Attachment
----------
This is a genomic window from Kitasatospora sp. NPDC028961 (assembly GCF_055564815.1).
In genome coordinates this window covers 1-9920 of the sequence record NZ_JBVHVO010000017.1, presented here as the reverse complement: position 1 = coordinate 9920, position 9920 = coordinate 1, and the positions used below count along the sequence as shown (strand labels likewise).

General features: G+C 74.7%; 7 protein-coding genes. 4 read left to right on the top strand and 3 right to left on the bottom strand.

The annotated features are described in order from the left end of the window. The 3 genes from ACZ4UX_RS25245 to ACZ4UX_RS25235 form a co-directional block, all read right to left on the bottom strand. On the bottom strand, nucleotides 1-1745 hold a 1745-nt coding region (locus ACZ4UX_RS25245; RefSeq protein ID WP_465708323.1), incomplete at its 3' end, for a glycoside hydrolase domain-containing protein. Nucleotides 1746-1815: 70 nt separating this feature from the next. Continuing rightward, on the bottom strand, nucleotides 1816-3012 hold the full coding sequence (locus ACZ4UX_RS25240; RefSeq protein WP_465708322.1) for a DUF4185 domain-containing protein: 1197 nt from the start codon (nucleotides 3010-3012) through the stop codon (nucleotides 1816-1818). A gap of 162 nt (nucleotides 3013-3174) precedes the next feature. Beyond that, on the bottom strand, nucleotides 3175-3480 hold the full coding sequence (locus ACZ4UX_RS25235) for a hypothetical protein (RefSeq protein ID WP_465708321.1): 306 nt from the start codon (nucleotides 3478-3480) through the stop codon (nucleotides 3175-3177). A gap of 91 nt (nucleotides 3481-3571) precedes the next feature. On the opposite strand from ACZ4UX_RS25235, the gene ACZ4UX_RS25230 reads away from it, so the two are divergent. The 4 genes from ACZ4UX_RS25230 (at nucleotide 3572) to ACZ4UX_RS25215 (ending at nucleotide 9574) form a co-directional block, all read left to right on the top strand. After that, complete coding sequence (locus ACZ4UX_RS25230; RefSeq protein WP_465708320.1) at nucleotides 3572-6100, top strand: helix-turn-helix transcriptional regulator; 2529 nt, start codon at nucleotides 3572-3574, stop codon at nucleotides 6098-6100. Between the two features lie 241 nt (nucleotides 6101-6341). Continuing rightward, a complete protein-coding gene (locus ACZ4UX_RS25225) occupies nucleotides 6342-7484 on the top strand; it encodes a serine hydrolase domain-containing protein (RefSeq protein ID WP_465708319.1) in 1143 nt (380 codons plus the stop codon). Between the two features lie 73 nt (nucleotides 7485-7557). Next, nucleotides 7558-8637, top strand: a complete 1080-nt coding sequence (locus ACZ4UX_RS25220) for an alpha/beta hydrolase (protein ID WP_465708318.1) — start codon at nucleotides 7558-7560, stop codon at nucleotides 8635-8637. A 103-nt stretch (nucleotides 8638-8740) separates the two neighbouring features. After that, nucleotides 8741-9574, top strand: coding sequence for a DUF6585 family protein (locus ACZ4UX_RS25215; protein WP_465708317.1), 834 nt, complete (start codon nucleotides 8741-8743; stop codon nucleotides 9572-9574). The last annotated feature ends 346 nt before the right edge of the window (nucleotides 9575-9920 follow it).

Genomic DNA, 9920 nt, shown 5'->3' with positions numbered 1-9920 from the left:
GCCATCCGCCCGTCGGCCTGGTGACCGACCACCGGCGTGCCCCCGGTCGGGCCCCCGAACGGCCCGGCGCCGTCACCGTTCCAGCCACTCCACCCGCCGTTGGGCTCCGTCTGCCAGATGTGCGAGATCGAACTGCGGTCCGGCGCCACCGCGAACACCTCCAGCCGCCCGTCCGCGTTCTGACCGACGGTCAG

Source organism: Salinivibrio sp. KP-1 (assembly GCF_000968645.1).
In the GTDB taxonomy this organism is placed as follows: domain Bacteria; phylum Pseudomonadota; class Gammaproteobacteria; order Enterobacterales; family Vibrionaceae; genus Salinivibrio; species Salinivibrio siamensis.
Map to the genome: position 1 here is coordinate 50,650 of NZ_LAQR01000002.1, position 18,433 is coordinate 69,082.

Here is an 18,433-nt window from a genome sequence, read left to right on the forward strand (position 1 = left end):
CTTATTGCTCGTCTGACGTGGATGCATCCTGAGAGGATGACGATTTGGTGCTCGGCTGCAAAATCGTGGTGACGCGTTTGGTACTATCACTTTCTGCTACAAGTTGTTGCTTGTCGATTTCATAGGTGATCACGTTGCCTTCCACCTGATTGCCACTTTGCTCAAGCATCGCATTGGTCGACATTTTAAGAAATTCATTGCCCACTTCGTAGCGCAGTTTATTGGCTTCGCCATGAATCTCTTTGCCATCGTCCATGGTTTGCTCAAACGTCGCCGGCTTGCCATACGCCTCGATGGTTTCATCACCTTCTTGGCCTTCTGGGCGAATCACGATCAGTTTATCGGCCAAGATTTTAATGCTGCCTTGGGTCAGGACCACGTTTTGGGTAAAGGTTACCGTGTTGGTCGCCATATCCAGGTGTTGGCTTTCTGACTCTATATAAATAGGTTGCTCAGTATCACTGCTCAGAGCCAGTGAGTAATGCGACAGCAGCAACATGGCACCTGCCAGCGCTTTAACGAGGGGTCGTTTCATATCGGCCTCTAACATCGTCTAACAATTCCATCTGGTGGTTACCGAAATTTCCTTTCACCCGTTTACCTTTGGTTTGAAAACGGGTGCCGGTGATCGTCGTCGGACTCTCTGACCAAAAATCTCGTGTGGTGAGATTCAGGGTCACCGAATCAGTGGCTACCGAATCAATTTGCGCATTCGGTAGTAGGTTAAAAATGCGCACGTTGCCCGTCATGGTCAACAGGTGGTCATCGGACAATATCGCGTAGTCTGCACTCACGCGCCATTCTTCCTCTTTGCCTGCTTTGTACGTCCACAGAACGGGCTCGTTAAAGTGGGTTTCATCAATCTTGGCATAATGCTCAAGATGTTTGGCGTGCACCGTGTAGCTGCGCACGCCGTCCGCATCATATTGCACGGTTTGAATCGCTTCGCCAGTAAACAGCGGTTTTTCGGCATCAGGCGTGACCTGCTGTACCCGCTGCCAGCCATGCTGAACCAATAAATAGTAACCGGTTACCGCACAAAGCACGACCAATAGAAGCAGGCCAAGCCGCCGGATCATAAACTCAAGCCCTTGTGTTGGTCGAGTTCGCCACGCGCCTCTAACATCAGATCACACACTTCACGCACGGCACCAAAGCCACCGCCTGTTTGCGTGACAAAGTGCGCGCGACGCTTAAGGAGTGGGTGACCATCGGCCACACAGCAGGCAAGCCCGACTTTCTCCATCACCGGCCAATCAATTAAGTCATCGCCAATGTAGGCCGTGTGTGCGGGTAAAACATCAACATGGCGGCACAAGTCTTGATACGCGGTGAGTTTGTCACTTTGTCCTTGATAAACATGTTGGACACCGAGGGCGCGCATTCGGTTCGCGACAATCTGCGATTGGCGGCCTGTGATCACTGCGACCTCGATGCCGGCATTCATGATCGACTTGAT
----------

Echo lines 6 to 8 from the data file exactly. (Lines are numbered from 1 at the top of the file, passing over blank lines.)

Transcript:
GCCATCCGCCCGTCGGCCTGGTGACCGACCACCGGCGTGCCCCCGGTCGGGCCCCCGAACGGCCCGGCGCCGTCACCGTTCCAGCCACTCCACCCGCCGTTGGGCTCCGTCTGCCAGATGTGCGAGATCGAACTGCGGTCCGGCGCCACCGCGAACACCTCCAGCCGCCCGTCCGCGTTCTGACCGACGGTCAG

Source organism: Salinivibrio sp. KP-1 (assembly GCF_000968645.1).
In the GTDB taxonomy this organism is placed as follows: domain Bacteria; phylum Pseudomonadota; class Gammaproteobacteria; order Enterobacterales; family Vibrionaceae; genus Salinivibrio; species Salinivibrio siamensis.